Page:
An Academic Critique of My 11th Grade Paper | Asian American Identities

This post was written as part two of a three-part blog series as a creative midterm project for a Macalester course, ASIA 194: From Yellow Peril to Yellow Fever. 

I am back! I did not forget about this blog or my readers. In fact, this post will mark the beginning of a 3-part blog series titled Asian American Identities. This semester, I am taking From Yellow Peril to Yellow Fever, a class that teaches about Asian American experience through Asian American literature. The class exposed me to a wide spectrum of perspectives among Chinese American writers, including Eric Liu and Gene Luen Yang. Our midterm project is a creative one, and I have decided to use this blog as a medium of conveying my opinions and reflections of my personal narrative as well as of the recent happenings in Asian America.

For this Asian American Identities post, I will be critiquing my first encounter with Asian American history, which was an English paper I wrote in 11th grade. In this paper, I highlight the history of restricting East Asian immigration, Japanese American internment camps, and Asian American politicians. I covered quite a lot of ground in 8 pages, but I think I started my journey to understanding Asian American history with a decent start.

I won’t embed my essay into this post, but feel free to refer to an un-revised copy of my 11th grade English paper HERE as I critique my arguments. Please excuse the terrible grammar and choppy writing style.

melting_potDeconstructing the Melting Pot metaphor

If I remember correctly, the prompt of my high school essay was about the US melting pot. As a result, I  decided to focus on Asian Americans as part of this melting pot topic.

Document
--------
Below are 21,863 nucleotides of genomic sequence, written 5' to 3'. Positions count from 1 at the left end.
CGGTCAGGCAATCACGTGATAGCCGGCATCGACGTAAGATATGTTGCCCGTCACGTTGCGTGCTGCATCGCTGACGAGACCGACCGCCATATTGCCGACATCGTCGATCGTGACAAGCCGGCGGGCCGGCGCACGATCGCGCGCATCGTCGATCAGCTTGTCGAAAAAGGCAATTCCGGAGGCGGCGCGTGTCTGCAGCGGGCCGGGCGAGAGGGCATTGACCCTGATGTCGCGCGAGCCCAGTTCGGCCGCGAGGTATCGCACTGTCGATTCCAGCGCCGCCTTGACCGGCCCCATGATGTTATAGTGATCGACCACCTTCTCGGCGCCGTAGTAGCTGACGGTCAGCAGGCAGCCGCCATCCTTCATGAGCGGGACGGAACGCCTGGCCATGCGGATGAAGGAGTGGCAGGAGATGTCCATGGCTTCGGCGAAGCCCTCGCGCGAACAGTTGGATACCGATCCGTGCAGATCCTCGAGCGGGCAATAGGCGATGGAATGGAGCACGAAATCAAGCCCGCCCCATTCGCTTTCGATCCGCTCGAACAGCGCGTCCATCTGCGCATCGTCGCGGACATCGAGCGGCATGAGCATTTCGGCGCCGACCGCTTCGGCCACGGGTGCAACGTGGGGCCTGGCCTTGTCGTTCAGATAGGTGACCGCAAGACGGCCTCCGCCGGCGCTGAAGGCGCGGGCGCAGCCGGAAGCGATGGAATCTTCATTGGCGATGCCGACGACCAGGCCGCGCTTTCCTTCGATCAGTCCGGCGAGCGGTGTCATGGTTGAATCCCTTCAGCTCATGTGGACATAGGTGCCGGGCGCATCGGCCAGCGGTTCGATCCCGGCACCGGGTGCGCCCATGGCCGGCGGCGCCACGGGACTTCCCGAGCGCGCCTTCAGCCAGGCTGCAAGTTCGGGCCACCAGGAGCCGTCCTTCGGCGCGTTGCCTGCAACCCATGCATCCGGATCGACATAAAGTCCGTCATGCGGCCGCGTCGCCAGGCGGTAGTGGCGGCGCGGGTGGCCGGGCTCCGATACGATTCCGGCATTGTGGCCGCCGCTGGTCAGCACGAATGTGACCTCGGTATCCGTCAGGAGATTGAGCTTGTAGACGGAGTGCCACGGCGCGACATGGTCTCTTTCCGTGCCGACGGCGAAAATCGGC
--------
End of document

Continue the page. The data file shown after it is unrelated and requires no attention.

melting pot (n.) – a place where a variety of races, cultures, or individuals assimilate into a cohesive whole (Merriam-Webster)

It’s interesting to note in the opening paragraph that I referred to the melting pot as “a meretricious term that hid imperfections that lay underneath the surface” without delving further into that statement. From reading the introduction, I can deduce that I hinted at the European Americans’ white privilege, a term that I didn’t learn until later. I also noted that the melting pot is not an accurate representation of the US demographic. However, I also didn’t refuse the idea of a melting pot entirely. I saw the melting pot on an individual level – blending an individual’s multiple identities together. This perspective is in contrast with the general view of the melting pot, where an individual blends into the mainstream American culture (whatever that may be). Here’s an op-ed from a 2014 Harvard grad about why the Melting Pot enforces a mainstream American cultural standard.

Five years later, I refrain from using the phrase “melting pot” now. While the United States is diverse in its people, I don’t think a “melting pot” is an accurate term for defining diversity. The phrase reminds me of the need to assimilate and that there is a correct norm to assimilate toward. I personally do not use an alternative term to reference the diversity of the US, but phrases like a mosaic would be a more accurate representation of the assimilation that immigrants go through. A melting pot signifies the homogeneity that results from assimilating; whereas, a mosaic retains the distinctiveness of the pieces that come together for the whole artwork.

Korematsu v. United States: Justice Black’s ruling

Passed by President Roosevelt in 1942, Executive Order 9066 forcibly relocated Japanese Americans on the West Coast to relocation centers further inland in predominantly rural areas. These relocation centers were hastily built to accommodate large populations of people and conditions were less than adequate for living. In the 1944 Supreme Court case Fred Korematsu v. United States, the concurring opinion, written by Justice Hugo Black, decided that Executive Order 9066 was constitutional.